According to Catholic belief, if the soul goes to purgatory, the guardian angel visits it frequently to bring relief and comfort. When the soul becomes purified of all debt of sin, the guardian angel will, at the request of Mary, Queen of Angels, fly it to heaven, accompanied by jubilant martyrs and choirs of angels. Numerous liturgical prayers to guardian angels ask for their presence at the hour of death. (This role of PSYCHOPOMPOI overlaps with the official Angel OF DEATH,one of the many titles held by Michael.)

6. Guardian angels praise God. Angels continuously sing the glory of God, and they encourage humans to do the same.

Various popes have publicly acknowledged their close relationships with their guardian angels, and they have advocated that others cultivate the same (see Popes PIUS XI, PIUS XII, and JOHN XXIII).


The hagiographies of the Christian saints feature guardian angels (see St. GEMMA GALGANI). Descriptions speak of guardian angels who were not always cheerful, but capable of remonstration. In accordance with the opinion of St. Ambrose, they even withdrew their presence whenever the saints in question acted in a displeasing or ungodly manner (see St. FRANCES OF ROME).

St. Francis de Sales, prior to preaching, would silently address the guardian angels of everyone present and ask that the listeners be well disposed to what they were about to say. St. Padre Pio, following the advice of Pius XII, had a constant and close relationship with his guardian angel. Lore has it that God used the angel to make it possible for Pio to understand foreign languages he had not learned, and to have clairvoyant knowledge of secrets within the heart (especially useful to him during confessions).

Pio would tell people that whenever they were in need of his prayer, to address his guardian angel through their guardian angels. One story goes that a busload of pilgrims, enroute to San Giovanni Rotondo where Pio lived, got caught at night in a violent lightning storm in the Apennine Mountains. They followed his advice, and weathered the storm unscathed. When they arrived the next day, and before they could tell their story, Pio announced that he had been awakened by his guardian angel during the night and had prayed for them.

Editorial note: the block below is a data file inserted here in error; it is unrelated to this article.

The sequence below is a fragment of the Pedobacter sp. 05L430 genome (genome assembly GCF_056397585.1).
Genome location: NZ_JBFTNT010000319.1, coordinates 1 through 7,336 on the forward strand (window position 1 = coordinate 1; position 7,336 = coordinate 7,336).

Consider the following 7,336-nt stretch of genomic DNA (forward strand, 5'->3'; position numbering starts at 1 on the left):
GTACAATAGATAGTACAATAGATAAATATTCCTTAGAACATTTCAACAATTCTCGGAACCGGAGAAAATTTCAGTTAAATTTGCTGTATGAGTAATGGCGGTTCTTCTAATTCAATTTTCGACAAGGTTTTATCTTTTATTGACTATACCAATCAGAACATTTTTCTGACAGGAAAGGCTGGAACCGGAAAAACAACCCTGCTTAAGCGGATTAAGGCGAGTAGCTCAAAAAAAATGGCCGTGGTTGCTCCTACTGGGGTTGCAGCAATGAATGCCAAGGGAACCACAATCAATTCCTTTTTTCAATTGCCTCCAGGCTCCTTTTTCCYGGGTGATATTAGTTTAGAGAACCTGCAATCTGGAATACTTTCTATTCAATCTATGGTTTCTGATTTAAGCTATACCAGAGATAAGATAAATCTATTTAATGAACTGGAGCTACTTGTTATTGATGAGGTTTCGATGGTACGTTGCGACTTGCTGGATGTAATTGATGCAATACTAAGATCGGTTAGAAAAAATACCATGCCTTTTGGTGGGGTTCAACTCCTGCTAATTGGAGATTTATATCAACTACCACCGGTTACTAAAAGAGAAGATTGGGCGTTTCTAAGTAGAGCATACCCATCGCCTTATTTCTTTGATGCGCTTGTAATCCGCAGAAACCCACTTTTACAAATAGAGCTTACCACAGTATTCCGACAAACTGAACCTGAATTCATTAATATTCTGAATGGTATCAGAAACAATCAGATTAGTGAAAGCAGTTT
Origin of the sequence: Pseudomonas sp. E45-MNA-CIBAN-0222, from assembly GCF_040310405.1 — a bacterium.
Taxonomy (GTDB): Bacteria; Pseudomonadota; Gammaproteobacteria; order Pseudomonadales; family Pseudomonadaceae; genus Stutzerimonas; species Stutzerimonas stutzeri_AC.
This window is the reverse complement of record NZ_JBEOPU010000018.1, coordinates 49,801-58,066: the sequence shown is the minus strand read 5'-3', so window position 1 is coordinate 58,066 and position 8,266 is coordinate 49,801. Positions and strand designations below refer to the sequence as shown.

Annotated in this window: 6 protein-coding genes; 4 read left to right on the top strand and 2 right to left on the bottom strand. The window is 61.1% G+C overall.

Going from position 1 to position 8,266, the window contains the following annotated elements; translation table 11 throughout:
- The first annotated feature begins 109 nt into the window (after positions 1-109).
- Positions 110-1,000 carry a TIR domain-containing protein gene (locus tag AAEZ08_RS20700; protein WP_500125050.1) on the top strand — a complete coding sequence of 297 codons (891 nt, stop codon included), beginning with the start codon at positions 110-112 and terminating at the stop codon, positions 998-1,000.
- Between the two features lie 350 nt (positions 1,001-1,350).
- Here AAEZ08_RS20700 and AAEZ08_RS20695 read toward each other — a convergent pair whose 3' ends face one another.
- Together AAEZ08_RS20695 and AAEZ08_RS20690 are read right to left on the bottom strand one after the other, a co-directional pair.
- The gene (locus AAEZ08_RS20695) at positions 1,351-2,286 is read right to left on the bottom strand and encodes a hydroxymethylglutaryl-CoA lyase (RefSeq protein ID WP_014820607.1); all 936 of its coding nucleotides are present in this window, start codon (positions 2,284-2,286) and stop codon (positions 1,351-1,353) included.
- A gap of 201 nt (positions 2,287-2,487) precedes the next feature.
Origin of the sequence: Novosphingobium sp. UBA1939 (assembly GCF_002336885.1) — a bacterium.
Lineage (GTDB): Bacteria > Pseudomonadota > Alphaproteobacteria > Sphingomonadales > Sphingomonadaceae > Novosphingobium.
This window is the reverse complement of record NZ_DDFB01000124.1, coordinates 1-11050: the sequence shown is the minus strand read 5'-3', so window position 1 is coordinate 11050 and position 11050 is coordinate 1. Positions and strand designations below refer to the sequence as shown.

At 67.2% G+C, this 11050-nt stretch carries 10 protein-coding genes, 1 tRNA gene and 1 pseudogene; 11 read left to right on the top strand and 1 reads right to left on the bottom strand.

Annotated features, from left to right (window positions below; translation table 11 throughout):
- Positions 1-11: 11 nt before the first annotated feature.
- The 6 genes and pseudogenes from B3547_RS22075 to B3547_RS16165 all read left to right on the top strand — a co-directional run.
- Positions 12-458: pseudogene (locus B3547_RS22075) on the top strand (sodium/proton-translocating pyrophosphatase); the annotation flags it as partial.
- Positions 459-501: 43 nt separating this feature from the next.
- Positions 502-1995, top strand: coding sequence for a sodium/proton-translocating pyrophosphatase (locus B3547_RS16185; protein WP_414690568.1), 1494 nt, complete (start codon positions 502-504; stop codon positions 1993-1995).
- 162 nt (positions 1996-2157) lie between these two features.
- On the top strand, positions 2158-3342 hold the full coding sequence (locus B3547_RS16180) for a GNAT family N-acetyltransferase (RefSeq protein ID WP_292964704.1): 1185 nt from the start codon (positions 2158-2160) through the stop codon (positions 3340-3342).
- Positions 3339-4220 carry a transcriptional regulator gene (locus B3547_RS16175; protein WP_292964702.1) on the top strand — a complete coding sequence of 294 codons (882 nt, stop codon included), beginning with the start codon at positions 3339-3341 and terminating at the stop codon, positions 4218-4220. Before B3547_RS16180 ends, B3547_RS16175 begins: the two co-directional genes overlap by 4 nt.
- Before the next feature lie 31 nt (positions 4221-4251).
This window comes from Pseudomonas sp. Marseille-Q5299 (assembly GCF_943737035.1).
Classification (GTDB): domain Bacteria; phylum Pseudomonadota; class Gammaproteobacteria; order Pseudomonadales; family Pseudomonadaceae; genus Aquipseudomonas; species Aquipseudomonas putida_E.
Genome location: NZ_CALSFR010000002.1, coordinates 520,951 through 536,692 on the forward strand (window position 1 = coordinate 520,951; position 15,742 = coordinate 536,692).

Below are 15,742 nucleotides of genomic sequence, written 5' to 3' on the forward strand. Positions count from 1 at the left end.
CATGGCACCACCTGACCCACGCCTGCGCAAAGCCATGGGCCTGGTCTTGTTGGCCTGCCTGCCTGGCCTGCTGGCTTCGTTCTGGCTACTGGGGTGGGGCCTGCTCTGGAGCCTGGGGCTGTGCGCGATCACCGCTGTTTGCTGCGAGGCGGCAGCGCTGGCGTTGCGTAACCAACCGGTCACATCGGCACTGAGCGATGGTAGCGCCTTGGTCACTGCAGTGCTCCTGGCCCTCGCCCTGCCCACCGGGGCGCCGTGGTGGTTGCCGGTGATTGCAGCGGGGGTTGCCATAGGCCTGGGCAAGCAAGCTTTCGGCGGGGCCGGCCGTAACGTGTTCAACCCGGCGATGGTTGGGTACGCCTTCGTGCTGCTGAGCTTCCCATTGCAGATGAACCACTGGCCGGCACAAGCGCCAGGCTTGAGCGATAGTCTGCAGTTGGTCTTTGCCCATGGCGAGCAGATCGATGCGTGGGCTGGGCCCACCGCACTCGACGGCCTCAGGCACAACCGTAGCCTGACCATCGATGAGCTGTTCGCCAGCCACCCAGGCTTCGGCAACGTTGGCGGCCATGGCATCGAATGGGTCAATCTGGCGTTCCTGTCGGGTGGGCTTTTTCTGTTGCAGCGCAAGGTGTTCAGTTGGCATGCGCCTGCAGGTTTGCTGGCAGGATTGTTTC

Similarly, St. Theresa Neumann used her guardian angel to discover whatever she needed to know about the secrets and hidden lives of her visitors. She could see her own angel as well as the guardian angels of others. Aquinas acknowledged that the mere presence of our angels influences us for the better; however, if we are not aware that we are being enlightened, then we are not enlightened.

St. Ignatius of Loyola observed that the more we advance ourselves spiritually, the more we are able to discern the subtle influences of our angels, and thus the more receptive we are to their help. St. John of the Cross opined that when we attain higher spiritual levels, we no longer need the mediation of angels, but obtain our enlightenment directly from God. Not only are angels no longer necessary, but words, forms, and images fall away as well.